Spring Checkup After Winter Storage

By E. Meloan

(This article was originally published in the March, 2001 issue of the Spark Coil.)

Howdy Fellow Model T’ers!  Spring is fast approaching and we all want to get our cars back on the road after a colder than normal winter.  I thought we might briefly review the things we will want to check to get our cars ready for fun as the warmer weather arrives.

Let’s start at the front and work our way back…   We’ll need to fill the radiator unless the car has been filled with anti-freeze.  Either way, add water until it’s about an inch deep in the top tank.  That’s all we need and more will simply run out the overflow or around the radiator cap.  Now’s a good time to check for leaks around hose connections and, if you have one, the water pump packing nut.  No leaks??  Great!  You will want to add a can of rust inhibitor or a gallon of antifreeze will do the same and raise the boiling point a few degrees.

Now let’s check the spark plugs.  Hopefully, they will be clean with a light tan color on the insulator around the center electrode.  If the insulator is white and blistered, a cooler plug may be needed but that’s rare since our low compression T engines burn pretty cool and usually need a hotter plug rather than a colder one.  If you clean the plugs, be careful not to roughen the insulator which will cause it to foul more easily.  A dry sooty insulator and electrode indicates too rich a mixture and an oily residue means we probably have too much oil in the engine or our rings are letting some oil leak past.  If using coils, set the plug gap around 30/1000’s.  Distributor systems can be 35/1000’s and with high a voltage coil 40/1000’s should work well.  Don’t over-tighten plugs when putting them in.  Just tight enough to keep them from leaking.  If using modern 14mm plugs, tighten till snug and then go another quarter turn.

If you drained the carburetor and tank, put in some fresh gas and open the valve on the bottom of the carburetor to let the gas wash out any trash that has accumulated while stored.  If the tank has gas, it’s still a good idea to let a little drain out to wash out the carburetor.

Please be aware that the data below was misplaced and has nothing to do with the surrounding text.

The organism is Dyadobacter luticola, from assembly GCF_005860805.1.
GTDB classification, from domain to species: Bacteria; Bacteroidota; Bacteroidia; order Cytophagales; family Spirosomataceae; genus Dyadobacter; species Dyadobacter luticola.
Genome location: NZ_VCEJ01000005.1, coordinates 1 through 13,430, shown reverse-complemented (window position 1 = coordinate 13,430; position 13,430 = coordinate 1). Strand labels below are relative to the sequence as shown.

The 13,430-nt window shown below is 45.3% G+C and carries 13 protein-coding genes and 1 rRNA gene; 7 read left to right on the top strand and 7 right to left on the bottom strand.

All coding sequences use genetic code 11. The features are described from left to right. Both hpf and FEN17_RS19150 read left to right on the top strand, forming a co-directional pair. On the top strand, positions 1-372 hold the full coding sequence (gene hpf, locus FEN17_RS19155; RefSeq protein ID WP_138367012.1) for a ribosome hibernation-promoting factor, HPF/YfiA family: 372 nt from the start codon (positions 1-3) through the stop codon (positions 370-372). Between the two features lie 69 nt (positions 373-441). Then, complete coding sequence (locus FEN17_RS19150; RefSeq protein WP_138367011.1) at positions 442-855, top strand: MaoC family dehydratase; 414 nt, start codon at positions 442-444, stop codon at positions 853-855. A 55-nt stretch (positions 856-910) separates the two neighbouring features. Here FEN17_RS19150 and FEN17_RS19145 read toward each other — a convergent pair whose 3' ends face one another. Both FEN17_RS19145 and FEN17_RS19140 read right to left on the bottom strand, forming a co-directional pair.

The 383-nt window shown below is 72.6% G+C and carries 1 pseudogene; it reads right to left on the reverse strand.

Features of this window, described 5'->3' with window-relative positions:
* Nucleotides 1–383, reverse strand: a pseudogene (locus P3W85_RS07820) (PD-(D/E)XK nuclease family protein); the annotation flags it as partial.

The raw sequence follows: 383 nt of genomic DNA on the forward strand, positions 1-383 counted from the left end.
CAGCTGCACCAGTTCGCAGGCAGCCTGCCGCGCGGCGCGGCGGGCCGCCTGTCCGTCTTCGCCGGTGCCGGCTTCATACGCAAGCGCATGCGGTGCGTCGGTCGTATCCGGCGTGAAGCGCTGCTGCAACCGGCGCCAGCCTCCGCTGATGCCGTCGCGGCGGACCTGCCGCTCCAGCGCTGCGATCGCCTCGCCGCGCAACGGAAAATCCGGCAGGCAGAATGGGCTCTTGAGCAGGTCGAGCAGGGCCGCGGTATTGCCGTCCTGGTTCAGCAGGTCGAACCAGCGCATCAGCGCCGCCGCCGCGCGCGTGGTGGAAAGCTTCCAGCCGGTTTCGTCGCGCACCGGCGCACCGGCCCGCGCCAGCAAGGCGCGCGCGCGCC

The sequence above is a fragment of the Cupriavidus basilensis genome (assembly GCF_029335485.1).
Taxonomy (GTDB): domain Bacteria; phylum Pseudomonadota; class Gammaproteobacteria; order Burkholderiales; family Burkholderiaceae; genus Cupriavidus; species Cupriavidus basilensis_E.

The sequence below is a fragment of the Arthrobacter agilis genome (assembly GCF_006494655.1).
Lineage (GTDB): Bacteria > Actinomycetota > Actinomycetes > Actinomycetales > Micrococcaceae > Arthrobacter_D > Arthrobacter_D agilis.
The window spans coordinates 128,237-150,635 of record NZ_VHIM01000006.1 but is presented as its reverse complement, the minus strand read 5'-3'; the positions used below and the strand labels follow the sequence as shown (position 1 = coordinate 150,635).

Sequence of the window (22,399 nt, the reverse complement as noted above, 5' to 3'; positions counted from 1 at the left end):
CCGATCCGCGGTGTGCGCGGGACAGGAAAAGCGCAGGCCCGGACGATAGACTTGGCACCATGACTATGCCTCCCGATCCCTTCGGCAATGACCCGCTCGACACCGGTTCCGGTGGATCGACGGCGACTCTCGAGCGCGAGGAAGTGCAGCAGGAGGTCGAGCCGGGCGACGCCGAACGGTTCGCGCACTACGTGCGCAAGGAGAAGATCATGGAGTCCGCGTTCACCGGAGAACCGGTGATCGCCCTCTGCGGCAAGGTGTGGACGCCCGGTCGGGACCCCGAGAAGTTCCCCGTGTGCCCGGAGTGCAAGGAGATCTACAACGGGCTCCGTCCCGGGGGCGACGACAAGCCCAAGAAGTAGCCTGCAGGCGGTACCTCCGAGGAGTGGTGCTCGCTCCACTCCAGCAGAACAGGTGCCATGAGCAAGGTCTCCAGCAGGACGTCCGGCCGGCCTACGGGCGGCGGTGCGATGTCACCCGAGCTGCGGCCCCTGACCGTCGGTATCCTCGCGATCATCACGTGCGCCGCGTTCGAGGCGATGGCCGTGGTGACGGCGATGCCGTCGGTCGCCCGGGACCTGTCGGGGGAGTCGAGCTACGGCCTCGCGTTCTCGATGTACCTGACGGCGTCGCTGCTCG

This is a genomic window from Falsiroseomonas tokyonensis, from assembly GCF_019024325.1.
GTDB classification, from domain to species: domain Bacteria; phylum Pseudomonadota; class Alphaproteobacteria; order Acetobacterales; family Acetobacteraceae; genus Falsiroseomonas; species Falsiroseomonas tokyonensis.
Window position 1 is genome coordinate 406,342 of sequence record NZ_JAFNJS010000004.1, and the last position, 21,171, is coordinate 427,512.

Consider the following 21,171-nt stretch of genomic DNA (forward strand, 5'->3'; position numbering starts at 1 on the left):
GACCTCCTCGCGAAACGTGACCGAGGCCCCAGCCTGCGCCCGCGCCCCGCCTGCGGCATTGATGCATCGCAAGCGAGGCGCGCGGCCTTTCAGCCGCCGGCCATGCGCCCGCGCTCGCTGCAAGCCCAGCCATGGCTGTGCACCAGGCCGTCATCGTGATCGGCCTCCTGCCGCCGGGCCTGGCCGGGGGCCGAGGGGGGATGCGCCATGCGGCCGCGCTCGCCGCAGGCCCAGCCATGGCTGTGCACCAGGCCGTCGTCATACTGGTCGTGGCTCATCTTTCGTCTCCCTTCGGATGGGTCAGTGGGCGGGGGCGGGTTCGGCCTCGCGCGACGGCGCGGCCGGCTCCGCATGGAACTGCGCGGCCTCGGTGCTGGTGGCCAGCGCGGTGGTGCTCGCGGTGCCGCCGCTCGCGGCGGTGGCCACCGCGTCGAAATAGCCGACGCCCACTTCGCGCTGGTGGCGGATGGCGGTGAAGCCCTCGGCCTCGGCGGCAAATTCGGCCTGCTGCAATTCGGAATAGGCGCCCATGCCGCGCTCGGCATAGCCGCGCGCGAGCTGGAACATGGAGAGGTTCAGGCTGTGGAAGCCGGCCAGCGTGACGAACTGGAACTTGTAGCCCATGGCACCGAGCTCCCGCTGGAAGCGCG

Now is a good time to drain the oil and refill with fresh oil.  If you don’t mind using an extra quart, you can pour one quart while the crankcase plug is still off and you’ll get some more of the dirty oil in the rod dips of the pan.  Replace the crankcase plug and pour in 3 1/2 to 4 quarts of oil.  Wait a few minutes and, with the car level, open the bottom petcock.  You should get a steady stream.  When checking oil by opening the petcocks, do not assume you have oil if you get only a few drops!  You will always get that even if the oil level is below the petcock because of capillary action!  There must be a steady stream.  The ideal oil level is half way between the two petcocks but I like to have it high enough to run out of the top one.  Then I know it’s got plenty of oil.  I use a brass and glass sight gauge, sold by any of the T suppliers, and that lets me know exactly how much oil I have without crawling under and getting dirty opening a petcock!  What oil??  I have used 10w30 for many years and have never had a problem.

If you use a timer, open it up and wipe it clean.Check the rotor and contacts for wear and if it’s a tiger give it a light coating of oil.  If a New Day or Anderson, a little vaseline on the rotor and contacts will add to the life of the timer.

If you are running coils, nows the time to check the points and, if worn, replace them.  If the car has been sitting for a while, it may help to take a business card or 600 grit sandpaper and run it between the points a couple of times.  When sitting, the points will sometimes get some film or corrosion which will make the coils miss-fire.  Make sure the spark is retarded, turn on the key on battery and turn the engine over slowly to make sure all four coils are buzzing.  If you have a distributor, a quick pass between the points on it will also insure a good electrical contact.  I once could not get my T to start after sitting for a few weeks.  Cleaning the points was all it needed but I didn’t think of that until I had worn out my arm!

These checks will help us get our car running smoothly.  Climb in, give her some gas and I’ll,

See you down the road…